As a marketing leader, one of your many critical tasks is to create a clear vision that provides a roadmap for transformation from where the business is now to where it needs to go; all while creating sustainable growth. Simple? Huh…Yeah right.
All you have to do is create a self-guiding system that drives all marketing in the correct direction that leads to reaching your business goals. Oh c’mon, it’s not that hard; and once you set it up, it’s like being on auto-pilot.
Hear me out so I can set the stage to give you an idea of what I am talking about.
Not too long ago a car owner in the U.K. was in his Tesla Model S moving at a speed equivalent to 40 mph. So, what’s the big deal you say, we all do this every day in traffic. In this case, this driver wasn’t in the driver’s seat and didn’t even have his hands on the wheel. He was in the passenger seat. He switched his car to “Autopilot” mode, all while his expectation was that the car would navigate perfectly around and through traffic perfectly without any problems. Well, guess what? —Crash!
Is this how you are managing your marketing?
Some marketing leaders think they can get away with this sort of management style. Even some business leaders think that once the business and marketing plans are created, “autopilot” mode can kick-in and everything is good to go. Well… let me give you a tip. Don’t let this common misconception tempt you to head in this direction.
If it Doesn’t Look Right…
As a marketing leader, my radar is always in motion, circling 360-degrees around the business to continually monitor what looks good and what doesn’t. If I were to act like the driver of the car we just talked about and take my hands off the marketing wheel, it’s highly likely things would go wrong. It’s not because our marketing strategy is bad. The market, customers and influencers surrounding the business are always changing and marketing must be an agile activity. It takes a lot of monitoring, measurement and pivoting based on a constant environmental fluctuation.
So, pay attention, there’s a lot going on; If something doesn’t look right, it probably isn’t.
Okay, I will admit, I get distracted like the best of them. It’s easy for me to alter my course for the hour because something new gets introduced to me and looks awesome. Don’t be tempted – Stay on course. Hold on to that idea and discuss it at a later date. Distractions can be very damaging to a marketing operation, especially when your team is more than just you. Now you’ve got the distraction power times as many people you have on your team. They talk to each other, and even get others off-track too. Now do you understand how damaging distractions can be? As the leader, continually remind your team of the goals and strategy. But also let them know you want to hear their ideas. Plan for a time when they have the floor to describe their ideas. If you handle it that way you have for the most part disarmed distraction and re-armed your team to take advantage of those idea distractions.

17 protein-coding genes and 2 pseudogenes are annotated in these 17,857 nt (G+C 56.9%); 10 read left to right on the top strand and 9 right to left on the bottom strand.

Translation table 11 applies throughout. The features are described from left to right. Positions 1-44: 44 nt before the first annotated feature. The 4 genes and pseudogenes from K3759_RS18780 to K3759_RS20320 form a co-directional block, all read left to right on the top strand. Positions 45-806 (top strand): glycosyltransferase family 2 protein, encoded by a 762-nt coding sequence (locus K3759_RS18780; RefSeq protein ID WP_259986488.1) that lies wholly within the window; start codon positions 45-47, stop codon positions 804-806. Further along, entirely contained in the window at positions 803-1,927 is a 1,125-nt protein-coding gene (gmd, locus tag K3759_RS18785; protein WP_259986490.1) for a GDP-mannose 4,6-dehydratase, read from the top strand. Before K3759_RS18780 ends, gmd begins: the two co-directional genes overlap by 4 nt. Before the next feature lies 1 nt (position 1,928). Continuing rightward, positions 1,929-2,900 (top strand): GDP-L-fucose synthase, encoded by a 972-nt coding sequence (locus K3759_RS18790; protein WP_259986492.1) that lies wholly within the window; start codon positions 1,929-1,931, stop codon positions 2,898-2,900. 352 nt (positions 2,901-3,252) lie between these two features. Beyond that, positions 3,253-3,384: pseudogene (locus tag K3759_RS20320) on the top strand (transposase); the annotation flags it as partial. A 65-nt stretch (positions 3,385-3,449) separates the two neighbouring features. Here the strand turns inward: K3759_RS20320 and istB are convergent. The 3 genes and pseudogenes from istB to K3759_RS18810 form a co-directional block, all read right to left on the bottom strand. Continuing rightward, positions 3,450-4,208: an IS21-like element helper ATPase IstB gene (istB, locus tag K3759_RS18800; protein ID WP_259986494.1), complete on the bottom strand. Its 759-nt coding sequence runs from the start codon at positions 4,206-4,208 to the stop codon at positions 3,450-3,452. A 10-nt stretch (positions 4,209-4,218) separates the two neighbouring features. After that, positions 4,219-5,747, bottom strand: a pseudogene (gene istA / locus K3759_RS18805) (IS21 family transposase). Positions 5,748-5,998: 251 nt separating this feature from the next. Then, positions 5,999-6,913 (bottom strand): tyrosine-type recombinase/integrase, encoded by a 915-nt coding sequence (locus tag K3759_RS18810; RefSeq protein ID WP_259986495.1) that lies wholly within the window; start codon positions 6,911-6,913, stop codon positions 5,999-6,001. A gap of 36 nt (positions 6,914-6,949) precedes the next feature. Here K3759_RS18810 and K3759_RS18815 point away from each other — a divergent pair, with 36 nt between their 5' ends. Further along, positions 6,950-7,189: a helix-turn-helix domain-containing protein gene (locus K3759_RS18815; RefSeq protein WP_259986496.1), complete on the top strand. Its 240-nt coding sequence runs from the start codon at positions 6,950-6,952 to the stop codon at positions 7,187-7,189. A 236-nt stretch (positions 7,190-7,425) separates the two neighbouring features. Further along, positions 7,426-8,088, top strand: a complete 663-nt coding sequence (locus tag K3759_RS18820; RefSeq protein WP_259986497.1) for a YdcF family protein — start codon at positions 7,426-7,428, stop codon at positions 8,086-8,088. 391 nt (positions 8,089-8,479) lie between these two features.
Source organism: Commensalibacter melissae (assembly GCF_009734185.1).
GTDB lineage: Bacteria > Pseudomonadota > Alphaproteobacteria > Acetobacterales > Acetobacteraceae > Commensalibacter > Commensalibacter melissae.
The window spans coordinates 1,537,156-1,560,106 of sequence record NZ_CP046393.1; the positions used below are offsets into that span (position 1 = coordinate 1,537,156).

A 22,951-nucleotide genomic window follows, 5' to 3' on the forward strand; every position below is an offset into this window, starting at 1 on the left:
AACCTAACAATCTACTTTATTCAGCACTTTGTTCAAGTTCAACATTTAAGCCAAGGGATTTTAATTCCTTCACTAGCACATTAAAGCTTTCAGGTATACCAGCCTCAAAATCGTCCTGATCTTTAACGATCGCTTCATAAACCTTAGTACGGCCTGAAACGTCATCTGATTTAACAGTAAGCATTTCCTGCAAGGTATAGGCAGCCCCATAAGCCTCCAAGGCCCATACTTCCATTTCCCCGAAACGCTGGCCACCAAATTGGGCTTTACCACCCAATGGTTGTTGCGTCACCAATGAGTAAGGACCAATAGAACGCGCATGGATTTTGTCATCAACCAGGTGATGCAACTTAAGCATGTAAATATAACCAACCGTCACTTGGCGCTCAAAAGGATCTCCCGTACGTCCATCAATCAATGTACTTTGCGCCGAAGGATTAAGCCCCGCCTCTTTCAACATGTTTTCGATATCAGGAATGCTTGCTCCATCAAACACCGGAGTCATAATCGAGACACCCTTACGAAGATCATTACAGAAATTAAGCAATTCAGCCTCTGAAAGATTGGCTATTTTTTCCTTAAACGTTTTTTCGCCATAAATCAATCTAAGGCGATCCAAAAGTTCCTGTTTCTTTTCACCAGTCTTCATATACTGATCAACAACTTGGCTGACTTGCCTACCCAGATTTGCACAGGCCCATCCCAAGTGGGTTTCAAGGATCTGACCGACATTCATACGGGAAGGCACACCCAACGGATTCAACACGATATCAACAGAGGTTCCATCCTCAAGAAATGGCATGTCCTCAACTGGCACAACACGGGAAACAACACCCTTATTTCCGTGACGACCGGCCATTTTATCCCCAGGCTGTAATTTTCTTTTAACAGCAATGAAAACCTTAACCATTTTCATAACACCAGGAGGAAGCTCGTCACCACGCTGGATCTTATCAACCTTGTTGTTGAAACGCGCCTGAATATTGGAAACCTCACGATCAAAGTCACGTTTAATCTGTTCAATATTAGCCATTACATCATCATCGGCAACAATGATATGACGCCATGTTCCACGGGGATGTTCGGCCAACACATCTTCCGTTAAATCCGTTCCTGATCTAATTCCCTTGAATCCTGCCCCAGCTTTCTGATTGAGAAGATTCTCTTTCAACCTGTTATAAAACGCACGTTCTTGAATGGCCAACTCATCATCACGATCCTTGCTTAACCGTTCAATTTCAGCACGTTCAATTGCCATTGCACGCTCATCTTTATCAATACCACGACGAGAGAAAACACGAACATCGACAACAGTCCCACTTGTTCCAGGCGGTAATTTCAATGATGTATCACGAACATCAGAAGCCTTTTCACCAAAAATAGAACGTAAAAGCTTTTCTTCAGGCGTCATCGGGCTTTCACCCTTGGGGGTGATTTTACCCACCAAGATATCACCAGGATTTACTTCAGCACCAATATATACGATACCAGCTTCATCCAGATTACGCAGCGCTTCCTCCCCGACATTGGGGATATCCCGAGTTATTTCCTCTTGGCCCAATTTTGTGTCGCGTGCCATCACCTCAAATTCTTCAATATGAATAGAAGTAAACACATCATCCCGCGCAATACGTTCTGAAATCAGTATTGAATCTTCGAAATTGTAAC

Goals and Strategy
This is the hard part. Not just creating goals and strategy but sticking to them. Pay close attention to the goals and the strategy of your marketing and like what we said above; when something enters the marketing realm, if it’s not part of the plan… know what to do with that idea and how to handle it. Don’t just take it on.
Operating with a “Tyranny of the Urgent” mentality in your marketing is an awful way to manage and operate; because if everything is critically important, then nothing is.
What is the benefit to that? –absolutely zero. The only person who is happy is the one who screamed the loudest to get what they want. The end result is your team is off-track, timelines are compromised, the brand strategy may not even be preserved. Worse… everyone is burned-out because they ditched their schedule to jump on this emergent project because this one idea that came in at 4:30 Friday afternoon and must get out the door Monday morning. Don’t let this happen to you.
Marketing is Like Driving a Car
Guiding your marketing is like driving a car. It takes constant acuity of your surroundings. Like driving you need to know how hard to push the accelerator, when to tap the brake, when to communicate you’re turning left and right, when to look in the rearview mirror, when to look forward, when to take a hard turn or gentle one. The conditions of your car and the conditions of the surroundings (weather & road) are also critical and cause you to adapt while you’re driving. Additionally, you also need to pay close attention to your instruments below the dashboard because they’re giving you signals you need to know. Some signals are clearly understood, and others require some intuition and discernment. Regardless of the signals, you still need to constantly monitor the instruments below the dashboard. They help you as the driver guide your marketing team with knowledge and purpose while being fully informed. Without this insight, your driving (marketing) is on auto-pilot and soon a crash may occur. Take the appropriate measures to guide your brand, strategy and team and soon you will be on the road to success.
Scott MacFarland is a lifelong marketer with a passion for content, marketing, digital, social, web, video, analytics, and all things that lead to successful conversions. Scott is currently the Marketing Director for HMY Yachts in Jupiter, Florida.
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Photo Credit: Pexels.com CC0 License – Tara Markarenko